THE government received at least two bids for Northern Rock yesterday, six weeks after it kicked off the privatisation of the lender bailed out during the financial crisis.
Virgin Money and private equity firm JC Flowers are both understood to have made indicative offers for the Northern Rock “good bank” that is on sale, with the “bad bank” – supposedly the Rock’s most toxic assets – having been hived off into a separate firm.
City A.M. has also learned that Apax Partners, the US private equity firm, is in talks to fund another bid, though its possible partner for such an offer in unknown.
Virgin Money’s bid is to be funded by a mix of US, UK and Middle Eastern capital as well as cash from its parent group. Analysts expect the assets to fetch about £1.5bn.
Insurance tycoon Clive Cowdery is understood to be keeping an eye on the sale but has not made an offer, while Blackstone, which requested the Rock’s information memorandum, has dropped its interest.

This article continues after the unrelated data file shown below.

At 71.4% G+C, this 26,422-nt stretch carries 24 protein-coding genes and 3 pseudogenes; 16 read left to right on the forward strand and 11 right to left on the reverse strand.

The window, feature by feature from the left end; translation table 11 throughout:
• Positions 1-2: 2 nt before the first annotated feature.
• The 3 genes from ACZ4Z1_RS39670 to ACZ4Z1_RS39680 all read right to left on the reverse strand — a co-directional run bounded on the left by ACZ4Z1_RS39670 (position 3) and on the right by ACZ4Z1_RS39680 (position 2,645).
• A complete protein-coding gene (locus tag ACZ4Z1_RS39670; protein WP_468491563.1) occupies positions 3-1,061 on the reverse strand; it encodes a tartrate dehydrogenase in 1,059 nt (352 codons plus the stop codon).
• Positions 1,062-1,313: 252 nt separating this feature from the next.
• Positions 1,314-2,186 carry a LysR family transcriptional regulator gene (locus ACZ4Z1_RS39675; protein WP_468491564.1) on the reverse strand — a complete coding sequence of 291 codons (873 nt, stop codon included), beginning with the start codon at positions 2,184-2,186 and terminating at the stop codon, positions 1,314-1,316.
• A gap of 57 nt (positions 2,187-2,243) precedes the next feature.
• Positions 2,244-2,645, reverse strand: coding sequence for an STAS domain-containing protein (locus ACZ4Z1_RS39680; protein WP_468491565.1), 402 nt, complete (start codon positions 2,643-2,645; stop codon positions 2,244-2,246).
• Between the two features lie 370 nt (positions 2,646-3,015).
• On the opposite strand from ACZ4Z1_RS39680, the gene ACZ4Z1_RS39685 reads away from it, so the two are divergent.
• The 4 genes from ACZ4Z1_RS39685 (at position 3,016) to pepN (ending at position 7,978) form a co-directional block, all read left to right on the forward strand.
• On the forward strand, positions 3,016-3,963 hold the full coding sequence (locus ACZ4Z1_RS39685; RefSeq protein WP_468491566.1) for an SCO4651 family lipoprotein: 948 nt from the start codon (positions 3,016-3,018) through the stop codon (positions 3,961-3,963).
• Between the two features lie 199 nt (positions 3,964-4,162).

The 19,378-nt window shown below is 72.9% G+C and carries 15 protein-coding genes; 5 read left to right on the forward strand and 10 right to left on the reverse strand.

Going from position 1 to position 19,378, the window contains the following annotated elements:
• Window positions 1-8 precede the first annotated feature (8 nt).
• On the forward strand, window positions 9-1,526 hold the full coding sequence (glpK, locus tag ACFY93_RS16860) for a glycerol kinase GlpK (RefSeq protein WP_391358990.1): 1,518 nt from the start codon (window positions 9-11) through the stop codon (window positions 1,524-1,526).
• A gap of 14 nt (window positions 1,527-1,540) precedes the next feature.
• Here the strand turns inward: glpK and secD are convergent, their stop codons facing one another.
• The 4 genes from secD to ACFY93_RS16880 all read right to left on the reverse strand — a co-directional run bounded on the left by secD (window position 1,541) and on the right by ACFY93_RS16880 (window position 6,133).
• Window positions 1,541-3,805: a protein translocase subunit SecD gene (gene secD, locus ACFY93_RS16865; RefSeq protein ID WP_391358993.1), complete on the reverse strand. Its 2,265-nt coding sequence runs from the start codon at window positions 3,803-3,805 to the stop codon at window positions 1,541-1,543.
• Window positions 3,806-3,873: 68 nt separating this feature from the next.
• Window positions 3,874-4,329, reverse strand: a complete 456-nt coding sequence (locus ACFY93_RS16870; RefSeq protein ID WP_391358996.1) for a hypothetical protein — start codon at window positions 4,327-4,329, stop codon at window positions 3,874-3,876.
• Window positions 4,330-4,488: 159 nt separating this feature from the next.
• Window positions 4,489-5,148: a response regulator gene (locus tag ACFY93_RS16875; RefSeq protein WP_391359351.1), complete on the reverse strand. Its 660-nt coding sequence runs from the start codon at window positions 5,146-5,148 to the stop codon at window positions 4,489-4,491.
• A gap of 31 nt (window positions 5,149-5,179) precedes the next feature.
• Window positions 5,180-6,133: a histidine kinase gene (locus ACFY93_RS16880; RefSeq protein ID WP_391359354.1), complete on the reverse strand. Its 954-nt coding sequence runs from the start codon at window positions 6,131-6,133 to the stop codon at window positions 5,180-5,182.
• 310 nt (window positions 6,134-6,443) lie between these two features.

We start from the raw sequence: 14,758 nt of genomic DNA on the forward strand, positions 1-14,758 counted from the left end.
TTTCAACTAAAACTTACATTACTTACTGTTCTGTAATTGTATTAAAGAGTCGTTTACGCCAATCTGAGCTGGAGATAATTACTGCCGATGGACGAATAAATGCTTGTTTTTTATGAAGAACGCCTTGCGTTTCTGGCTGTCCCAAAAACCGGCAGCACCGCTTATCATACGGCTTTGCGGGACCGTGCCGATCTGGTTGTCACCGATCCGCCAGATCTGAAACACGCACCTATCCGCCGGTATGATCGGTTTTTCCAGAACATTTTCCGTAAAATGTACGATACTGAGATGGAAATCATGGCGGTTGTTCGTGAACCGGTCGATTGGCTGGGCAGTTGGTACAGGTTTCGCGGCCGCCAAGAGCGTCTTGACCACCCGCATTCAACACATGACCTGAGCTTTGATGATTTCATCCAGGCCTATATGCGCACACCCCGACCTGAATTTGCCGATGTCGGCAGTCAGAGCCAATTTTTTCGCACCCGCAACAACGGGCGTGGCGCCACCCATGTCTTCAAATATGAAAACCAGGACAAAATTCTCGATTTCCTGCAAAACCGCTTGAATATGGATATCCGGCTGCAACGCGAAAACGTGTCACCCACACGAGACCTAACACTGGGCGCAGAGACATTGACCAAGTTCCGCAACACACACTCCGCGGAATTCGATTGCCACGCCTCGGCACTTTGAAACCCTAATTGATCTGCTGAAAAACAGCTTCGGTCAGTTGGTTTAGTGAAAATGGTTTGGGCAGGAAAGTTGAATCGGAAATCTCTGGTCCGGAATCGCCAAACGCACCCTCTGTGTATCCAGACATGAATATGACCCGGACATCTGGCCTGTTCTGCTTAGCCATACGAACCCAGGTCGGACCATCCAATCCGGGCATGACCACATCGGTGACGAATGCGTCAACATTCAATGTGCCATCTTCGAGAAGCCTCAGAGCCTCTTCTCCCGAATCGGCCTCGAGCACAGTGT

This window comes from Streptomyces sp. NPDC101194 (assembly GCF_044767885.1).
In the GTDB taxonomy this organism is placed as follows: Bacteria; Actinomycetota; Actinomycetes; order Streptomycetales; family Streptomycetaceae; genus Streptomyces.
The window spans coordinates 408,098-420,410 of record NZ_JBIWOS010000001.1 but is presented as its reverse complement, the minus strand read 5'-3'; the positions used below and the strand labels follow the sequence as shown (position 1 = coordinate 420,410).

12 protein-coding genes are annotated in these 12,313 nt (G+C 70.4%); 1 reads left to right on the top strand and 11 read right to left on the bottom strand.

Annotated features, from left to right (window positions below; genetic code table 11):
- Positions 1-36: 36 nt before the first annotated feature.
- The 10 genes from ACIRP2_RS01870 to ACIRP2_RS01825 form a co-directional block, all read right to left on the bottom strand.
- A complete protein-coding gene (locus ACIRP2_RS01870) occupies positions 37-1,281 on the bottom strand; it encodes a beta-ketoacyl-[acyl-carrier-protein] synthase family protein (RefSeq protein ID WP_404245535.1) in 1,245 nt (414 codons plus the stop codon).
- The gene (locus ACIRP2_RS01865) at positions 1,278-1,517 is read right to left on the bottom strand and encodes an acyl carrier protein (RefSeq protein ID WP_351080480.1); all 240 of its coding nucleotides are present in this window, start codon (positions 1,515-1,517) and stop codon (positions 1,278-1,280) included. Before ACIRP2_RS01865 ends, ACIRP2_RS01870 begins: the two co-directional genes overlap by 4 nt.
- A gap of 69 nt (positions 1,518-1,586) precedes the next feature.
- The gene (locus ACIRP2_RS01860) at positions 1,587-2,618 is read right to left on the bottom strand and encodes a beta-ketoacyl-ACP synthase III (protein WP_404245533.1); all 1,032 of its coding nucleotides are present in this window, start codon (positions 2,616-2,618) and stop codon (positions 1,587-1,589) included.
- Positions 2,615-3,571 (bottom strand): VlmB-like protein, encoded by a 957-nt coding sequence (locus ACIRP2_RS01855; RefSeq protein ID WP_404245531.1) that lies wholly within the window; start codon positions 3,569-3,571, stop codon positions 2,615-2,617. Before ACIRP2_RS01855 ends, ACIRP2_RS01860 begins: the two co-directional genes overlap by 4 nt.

Paragon Mortgages has also said that it will look at the assets, but it is not clear if it made an offer. There were also reports that Coventry Building Society had sent in a bid, which would please those who want to see the Rock mutualised.
Virgin Money is also in talks with Lloyds over its sale of 632 branches, but has not made an offer on those assets.
As City A.M. reported last week, Virgin believes that the Northern Rock assets on sale are a simpler prospect for a start-up bank because they have a loan-to-deposit ratio of 72 per cent on £17bn of deposits, with all of the loans in mortgages.
The Lloyds branches, by contrast, have a loan-to-deposit ratio of 130 per cent on £68bn of mixed assets, equating to a £30bn funding gap. All parties declined to comment.